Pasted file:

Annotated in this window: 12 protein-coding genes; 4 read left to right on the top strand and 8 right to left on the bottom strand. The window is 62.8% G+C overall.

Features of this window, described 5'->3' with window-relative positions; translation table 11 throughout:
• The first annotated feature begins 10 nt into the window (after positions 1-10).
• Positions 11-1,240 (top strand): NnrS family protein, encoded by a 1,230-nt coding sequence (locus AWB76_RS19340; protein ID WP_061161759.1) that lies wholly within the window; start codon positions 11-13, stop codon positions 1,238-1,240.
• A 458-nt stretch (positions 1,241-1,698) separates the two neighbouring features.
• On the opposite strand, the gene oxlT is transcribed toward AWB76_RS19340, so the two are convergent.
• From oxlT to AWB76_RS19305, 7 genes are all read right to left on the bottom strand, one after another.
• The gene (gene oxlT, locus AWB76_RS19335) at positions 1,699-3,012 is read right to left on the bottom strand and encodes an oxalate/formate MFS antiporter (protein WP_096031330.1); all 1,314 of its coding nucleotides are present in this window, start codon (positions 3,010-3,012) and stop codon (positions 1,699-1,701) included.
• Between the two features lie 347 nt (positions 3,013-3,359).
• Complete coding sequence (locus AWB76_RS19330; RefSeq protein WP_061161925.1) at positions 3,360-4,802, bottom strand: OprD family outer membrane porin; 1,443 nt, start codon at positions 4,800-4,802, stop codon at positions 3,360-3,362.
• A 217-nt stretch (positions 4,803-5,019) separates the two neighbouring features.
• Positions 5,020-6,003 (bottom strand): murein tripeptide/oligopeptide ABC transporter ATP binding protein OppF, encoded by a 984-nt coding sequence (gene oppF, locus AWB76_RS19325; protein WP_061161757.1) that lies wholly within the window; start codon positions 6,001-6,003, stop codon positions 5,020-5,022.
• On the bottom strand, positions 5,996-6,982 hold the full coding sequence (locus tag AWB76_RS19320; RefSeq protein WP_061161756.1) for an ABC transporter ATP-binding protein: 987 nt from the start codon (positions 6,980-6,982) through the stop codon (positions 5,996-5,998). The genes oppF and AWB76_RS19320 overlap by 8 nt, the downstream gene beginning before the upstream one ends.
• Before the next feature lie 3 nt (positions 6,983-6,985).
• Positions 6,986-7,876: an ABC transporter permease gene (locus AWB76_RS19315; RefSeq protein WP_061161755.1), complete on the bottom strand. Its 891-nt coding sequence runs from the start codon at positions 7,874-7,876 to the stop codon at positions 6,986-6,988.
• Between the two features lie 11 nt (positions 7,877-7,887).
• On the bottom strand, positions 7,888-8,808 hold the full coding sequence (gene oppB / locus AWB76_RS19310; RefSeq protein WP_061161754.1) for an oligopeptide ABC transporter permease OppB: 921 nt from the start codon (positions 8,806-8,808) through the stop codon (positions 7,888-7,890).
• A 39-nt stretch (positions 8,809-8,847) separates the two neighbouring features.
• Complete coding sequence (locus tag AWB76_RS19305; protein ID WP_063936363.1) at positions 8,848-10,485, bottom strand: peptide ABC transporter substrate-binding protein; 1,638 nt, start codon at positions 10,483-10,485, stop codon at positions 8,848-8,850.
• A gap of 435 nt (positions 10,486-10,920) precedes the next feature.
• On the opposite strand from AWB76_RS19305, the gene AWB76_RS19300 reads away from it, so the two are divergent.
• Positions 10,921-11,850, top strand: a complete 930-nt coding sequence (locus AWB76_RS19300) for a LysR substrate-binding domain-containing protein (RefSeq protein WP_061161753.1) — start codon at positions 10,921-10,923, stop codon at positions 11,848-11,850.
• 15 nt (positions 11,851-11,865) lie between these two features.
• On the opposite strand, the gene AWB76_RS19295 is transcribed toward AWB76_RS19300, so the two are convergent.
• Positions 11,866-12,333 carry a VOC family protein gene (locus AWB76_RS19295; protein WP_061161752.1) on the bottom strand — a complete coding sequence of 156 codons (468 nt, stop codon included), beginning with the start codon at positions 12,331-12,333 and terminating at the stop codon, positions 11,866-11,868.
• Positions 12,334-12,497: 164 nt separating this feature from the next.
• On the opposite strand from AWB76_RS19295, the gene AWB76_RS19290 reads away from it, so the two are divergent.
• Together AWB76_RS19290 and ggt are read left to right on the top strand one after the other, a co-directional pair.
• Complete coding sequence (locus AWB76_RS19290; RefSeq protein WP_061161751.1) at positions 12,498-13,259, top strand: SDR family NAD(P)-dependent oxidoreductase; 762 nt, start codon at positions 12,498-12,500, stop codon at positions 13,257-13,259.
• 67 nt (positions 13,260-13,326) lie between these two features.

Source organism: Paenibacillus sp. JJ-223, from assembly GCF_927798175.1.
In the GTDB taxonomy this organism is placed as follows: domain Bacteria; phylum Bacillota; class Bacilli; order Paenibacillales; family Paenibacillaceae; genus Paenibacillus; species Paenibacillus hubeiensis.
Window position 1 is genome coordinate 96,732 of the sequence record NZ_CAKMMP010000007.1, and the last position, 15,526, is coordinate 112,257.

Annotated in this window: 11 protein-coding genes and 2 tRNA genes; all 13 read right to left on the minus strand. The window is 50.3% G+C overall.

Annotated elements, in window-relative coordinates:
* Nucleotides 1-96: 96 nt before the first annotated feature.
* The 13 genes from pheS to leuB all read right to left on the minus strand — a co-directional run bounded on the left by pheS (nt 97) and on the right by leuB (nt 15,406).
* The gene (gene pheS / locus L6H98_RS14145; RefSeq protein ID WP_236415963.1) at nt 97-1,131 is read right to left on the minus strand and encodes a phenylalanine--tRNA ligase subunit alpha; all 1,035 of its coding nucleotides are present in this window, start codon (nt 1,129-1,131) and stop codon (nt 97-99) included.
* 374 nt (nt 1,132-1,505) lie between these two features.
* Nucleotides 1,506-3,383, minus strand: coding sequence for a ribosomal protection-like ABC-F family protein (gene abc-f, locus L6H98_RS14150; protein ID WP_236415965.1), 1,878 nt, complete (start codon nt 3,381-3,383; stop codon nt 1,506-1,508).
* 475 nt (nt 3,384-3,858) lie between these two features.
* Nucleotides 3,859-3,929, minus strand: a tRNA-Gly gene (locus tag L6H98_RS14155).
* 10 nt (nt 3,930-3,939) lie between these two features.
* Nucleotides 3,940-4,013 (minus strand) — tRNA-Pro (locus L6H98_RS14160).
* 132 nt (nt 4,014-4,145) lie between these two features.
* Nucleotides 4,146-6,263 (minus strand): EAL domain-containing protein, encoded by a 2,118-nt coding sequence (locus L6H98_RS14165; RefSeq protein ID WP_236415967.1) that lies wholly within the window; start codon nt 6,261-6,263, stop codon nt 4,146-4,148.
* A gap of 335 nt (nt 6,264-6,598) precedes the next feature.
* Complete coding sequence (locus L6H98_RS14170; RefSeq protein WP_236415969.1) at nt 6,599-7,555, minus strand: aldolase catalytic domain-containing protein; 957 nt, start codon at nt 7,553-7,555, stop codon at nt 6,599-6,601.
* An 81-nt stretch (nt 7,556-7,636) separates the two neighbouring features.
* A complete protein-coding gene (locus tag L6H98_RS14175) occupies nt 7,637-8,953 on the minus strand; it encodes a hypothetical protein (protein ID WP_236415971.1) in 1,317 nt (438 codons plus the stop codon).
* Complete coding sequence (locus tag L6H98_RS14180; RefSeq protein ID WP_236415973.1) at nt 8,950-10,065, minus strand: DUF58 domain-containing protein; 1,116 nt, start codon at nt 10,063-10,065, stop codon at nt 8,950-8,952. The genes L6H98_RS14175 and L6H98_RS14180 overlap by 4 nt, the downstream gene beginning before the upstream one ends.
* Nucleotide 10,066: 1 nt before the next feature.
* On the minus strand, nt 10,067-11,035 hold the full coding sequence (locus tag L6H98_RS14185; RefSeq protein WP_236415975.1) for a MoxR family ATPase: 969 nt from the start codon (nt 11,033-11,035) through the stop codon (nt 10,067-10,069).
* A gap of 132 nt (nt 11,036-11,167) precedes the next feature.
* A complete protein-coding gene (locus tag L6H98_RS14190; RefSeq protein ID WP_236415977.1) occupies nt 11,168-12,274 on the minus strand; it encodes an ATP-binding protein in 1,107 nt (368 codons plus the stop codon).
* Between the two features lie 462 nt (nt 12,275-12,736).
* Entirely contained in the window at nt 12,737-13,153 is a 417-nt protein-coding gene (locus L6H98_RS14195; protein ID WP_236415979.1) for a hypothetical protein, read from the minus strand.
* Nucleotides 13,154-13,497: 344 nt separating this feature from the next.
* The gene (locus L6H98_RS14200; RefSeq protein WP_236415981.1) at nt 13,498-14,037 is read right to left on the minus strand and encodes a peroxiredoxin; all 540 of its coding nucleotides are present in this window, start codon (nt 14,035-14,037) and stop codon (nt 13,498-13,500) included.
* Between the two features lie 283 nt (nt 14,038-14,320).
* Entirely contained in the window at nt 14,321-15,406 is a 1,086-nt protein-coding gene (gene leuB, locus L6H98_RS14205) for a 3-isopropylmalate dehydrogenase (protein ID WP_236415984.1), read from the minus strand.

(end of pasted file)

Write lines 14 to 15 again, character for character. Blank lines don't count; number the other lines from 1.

• Before the next feature lie 3 nt (positions 6,983-6,985).
• Positions 6,986-7,876: an ABC transporter permease gene (locus AWB76_RS19315; RefSeq protein WP_061161755.1), complete on the bottom strand. Its 891-nt coding sequence runs from the start codon at positions 7,874-7,876 to the stop codon at positions 6,986-6,988.